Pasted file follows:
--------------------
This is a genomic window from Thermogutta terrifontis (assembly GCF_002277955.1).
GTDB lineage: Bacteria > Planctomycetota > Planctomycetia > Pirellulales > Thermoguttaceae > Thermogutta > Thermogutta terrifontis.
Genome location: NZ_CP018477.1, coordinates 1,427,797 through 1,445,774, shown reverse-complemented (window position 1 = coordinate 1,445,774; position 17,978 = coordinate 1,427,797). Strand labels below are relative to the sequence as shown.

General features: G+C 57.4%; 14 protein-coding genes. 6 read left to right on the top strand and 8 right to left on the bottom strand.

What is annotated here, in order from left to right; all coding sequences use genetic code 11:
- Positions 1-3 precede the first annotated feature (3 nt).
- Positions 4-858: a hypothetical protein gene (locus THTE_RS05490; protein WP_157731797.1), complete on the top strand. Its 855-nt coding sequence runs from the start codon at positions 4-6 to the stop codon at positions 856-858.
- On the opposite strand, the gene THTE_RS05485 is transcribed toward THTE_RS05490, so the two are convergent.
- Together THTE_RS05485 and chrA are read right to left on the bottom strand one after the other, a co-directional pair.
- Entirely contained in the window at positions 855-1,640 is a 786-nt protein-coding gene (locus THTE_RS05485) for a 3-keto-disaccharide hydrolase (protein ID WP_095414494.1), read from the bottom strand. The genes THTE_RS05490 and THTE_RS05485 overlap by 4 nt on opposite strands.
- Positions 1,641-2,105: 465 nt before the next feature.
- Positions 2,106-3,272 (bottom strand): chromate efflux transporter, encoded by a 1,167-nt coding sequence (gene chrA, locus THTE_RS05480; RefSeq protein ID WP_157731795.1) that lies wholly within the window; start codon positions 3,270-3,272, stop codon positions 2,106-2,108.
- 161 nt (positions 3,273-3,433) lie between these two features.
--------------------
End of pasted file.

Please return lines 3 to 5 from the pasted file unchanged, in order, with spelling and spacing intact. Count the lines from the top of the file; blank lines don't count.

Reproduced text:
Genome location: NZ_CP018477.1, coordinates 1,427,797 through 1,445,774, shown reverse-complemented (window position 1 = coordinate 1,445,774; position 17,978 = coordinate 1,427,797). Strand labels below are relative to the sequence as shown.

General features: G+C 57.4%; 14 protein-coding genes. 6 read left to right on the top strand and 8 right to left on the bottom strand.

What is annotated here, in order from left to right; all coding sequences use genetic code 11: